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Saturday 22nd October 2016

World reacts to swine flu outbreak

27th April 2009

Authorities in California have confirmed two cases of swine flu, amid an investigation by local, state and federal level health officials.


Governments around the world have reacted to the spread of swine flu cases, which are believed to have originated in Mexico.

The European Commission has called an urgent meeting of health ministers as fears grew of a swine flu pandemic after a virus killed 103 people in Mexico and spread to the United States.

China has banned imports of live pigs and pork products from Mexico and Texas, California and Kansas.

In California, experts were still looking for the source of the disease after a 9-year-old girl in Imperial County and a 10-year-old boy in San Diego County were identified as having had the virus.

A swine flu virus that has killed 103 people in Mexico and spread to North America has also been confirmed to have reached Europe, with Spanish health officials confirming a case in a man recently returned from Mexico.

Officials are interviewing and testing family members and all people who had contact with the two children, neither of whom needed to go to hospital, and both of whom have recovered.

It is unclear whether the virus, which is rare in humans, though often causes respiratory problems in pigs, was transmitted from another person, as neither patient had had any contact with pigs.

Typically, the H1N1 swine flu virus, similar to seasonal flu viruses, causes a mild illness, including fever, lethargy, cough and a lack of appetite.

San Diego and Imperial counties are on the border with Mexico, and US health officials have been in contact with their counterparts in Mexico, Canada, and the World Health Organisation (WHO), asking them to test anyone with similar symptoms and to send the samples in to the US Centers for Disease Control and Prevention (CDC).

The cases came to official attention because they were seen in clinics carrying out routine surveillance for influenza infections.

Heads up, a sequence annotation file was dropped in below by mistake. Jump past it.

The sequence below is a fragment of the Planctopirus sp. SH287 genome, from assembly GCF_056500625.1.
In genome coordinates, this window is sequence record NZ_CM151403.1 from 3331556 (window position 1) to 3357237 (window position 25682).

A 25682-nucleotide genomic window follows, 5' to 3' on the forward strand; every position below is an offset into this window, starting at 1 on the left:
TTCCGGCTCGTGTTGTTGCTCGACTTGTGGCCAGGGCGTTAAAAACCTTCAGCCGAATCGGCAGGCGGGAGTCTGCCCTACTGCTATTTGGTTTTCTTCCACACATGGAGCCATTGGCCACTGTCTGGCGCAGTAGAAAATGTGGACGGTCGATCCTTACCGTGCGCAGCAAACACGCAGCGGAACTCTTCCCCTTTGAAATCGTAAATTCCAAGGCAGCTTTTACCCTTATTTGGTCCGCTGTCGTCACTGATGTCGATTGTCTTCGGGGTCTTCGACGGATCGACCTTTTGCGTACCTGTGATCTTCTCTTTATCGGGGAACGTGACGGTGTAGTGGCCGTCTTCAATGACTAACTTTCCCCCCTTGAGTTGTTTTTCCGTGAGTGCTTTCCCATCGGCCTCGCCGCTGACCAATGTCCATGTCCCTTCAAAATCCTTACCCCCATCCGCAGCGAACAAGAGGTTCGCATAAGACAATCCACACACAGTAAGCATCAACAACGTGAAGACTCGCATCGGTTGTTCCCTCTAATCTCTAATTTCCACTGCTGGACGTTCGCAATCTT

CDC's Lyn Finelli told neither child, a 10-year-old boy and a 9-year-old girl, had especially severe symptoms, although the girl had had a fever of 104 degrees, and that there was no need for the public to take any action.

Officials were not assuming widespread infections, although the specific strain of swine flu had not been seen before, according to CDC.

Finelli said 12 known cases of infection with swine flu had been reported, but 11 of them had followed known contact with pigs.

Influenza viruses still kill between 250,000 and 500,000 people in an average year around the world, and experts say a global pandemic strain, for which the majority of people lack immunity, is likely to arise. Previous pandemic fears have centred around H5N1 avian influenza, or bird flu.

Bird flu currently only rarely infects people but has killed 257 out of 420 infected in 15 countries since 2003. But the CDC said it did not believe that the swine flu cases represented the beginning of a flu pandemic.

Documented cases of swine flu being transmitted from one human to another are rare, with the most serious outbreak in recent years in New Jersey in 1976, when a soldier died, sparking a nationwide immunisation programme.

The 1976 New Jersey virus appeared similar to the one linked to the 1918-19 pandemic in which tens of millions of people died worldwide.

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